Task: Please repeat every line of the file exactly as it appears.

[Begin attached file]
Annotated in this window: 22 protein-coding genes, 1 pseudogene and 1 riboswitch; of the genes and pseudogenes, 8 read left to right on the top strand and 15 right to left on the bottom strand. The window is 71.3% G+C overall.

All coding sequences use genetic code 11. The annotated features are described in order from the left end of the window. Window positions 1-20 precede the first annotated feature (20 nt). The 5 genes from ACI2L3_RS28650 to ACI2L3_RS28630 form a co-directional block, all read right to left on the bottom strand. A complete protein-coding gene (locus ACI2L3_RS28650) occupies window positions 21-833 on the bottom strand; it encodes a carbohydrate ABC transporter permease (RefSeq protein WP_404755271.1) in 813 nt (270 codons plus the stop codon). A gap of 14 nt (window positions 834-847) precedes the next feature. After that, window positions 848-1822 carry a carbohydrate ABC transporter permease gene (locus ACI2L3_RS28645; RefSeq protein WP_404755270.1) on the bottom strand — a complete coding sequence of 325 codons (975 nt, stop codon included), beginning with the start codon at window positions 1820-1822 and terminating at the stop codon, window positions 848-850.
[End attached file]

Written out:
Annotated in this window: 22 protein-coding genes, 1 pseudogene and 1 riboswitch; of the genes and pseudogenes, 8 read left to right on the top strand and 15 right to left on the bottom strand. The window is 71.3% G+C overall.

All coding sequences use genetic code 11. The annotated features are described in order from the left end of the window. Window positions 1-20 precede the first annotated feature (20 nt). The 5 genes from ACI2L3_RS28650 to ACI2L3_RS28630 form a co-directional block, all read right to left on the bottom strand. A complete protein-coding gene (locus ACI2L3_RS28650) occupies window positions 21-833 on the bottom strand; it encodes a carbohydrate ABC transporter permease (RefSeq protein WP_404755271.1) in 813 nt (270 codons plus the stop codon). A gap of 14 nt (window positions 834-847) precedes the next feature. After that, window positions 848-1822 carry a carbohydrate ABC transporter permease gene (locus ACI2L3_RS28645; RefSeq protein WP_404755270.1) on the bottom strand — a complete coding sequence of 325 codons (975 nt, stop codon included), beginning with the start codon at window positions 1820-1822 and terminating at the stop codon, window positions 848-850.